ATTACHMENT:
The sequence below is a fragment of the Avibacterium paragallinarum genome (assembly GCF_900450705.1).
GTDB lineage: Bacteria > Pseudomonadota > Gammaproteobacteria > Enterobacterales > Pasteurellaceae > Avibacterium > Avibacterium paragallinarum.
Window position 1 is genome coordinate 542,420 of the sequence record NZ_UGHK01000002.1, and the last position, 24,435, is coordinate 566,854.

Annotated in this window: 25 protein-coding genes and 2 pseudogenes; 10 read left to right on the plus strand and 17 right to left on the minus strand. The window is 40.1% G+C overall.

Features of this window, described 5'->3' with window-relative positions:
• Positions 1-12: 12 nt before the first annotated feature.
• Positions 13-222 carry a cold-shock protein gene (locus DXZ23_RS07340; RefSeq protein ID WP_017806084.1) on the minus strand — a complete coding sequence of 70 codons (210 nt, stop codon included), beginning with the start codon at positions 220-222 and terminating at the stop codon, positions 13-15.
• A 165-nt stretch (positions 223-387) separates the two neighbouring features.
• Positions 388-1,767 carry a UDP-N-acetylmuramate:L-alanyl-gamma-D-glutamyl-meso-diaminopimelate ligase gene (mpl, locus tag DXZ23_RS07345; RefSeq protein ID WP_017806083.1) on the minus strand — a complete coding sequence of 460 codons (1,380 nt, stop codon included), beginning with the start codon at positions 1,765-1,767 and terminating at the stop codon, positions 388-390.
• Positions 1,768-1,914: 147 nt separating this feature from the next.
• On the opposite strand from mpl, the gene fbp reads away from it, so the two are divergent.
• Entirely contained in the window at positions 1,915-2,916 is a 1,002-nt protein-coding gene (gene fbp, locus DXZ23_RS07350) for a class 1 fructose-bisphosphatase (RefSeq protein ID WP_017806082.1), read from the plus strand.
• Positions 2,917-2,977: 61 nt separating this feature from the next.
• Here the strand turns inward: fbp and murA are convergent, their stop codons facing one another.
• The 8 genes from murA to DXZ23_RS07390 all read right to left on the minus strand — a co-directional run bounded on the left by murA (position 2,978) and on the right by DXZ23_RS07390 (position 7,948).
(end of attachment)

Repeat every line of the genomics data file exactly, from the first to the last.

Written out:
The sequence below is a fragment of the Avibacterium paragallinarum genome (assembly GCF_900450705.1).
GTDB lineage: Bacteria > Pseudomonadota > Gammaproteobacteria > Enterobacterales > Pasteurellaceae > Avibacterium > Avibacterium paragallinarum.
Window position 1 is genome coordinate 542,420 of the sequence record NZ_UGHK01000002.1, and the last position, 24,435, is coordinate 566,854.

Annotated in this window: 25 protein-coding genes and 2 pseudogenes; 10 read left to right on the plus strand and 17 right to left on the minus strand. The window is 40.1% G+C overall.

Features of this window, described 5'->3' with window-relative positions:
• Positions 1-12: 12 nt before the first annotated feature.
• Positions 13-222 carry a cold-shock protein gene (locus DXZ23_RS07340; RefSeq protein ID WP_017806084.1) on the minus strand — a complete coding sequence of 70 codons (210 nt, stop codon included), beginning with the start codon at positions 220-222 and terminating at the stop codon, positions 13-15.
• A 165-nt stretch (positions 223-387) separates the two neighbouring features.
• Positions 388-1,767 carry a UDP-N-acetylmuramate:L-alanyl-gamma-D-glutamyl-meso-diaminopimelate ligase gene (mpl, locus tag DXZ23_RS07345; RefSeq protein ID WP_017806083.1) on the minus strand — a complete coding sequence of 460 codons (1,380 nt, stop codon included), beginning with the start codon at positions 1,765-1,767 and terminating at the stop codon, positions 388-390.
• Positions 1,768-1,914: 147 nt separating this feature from the next.
• On the opposite strand from mpl, the gene fbp reads away from it, so the two are divergent.
• Entirely contained in the window at positions 1,915-2,916 is a 1,002-nt protein-coding gene (gene fbp, locus DXZ23_RS07350) for a class 1 fructose-bisphosphatase (RefSeq protein ID WP_017806082.1), read from the plus strand.
• Positions 2,917-2,977: 61 nt separating this feature from the next.
• Here the strand turns inward: fbp and murA are convergent, their stop codons facing one another.
• The 8 genes from murA to DXZ23_RS07390 all read right to left on the minus strand — a co-directional run bounded on the left by murA (position 2,978) and on the right by DXZ23_RS07390 (position 7,948).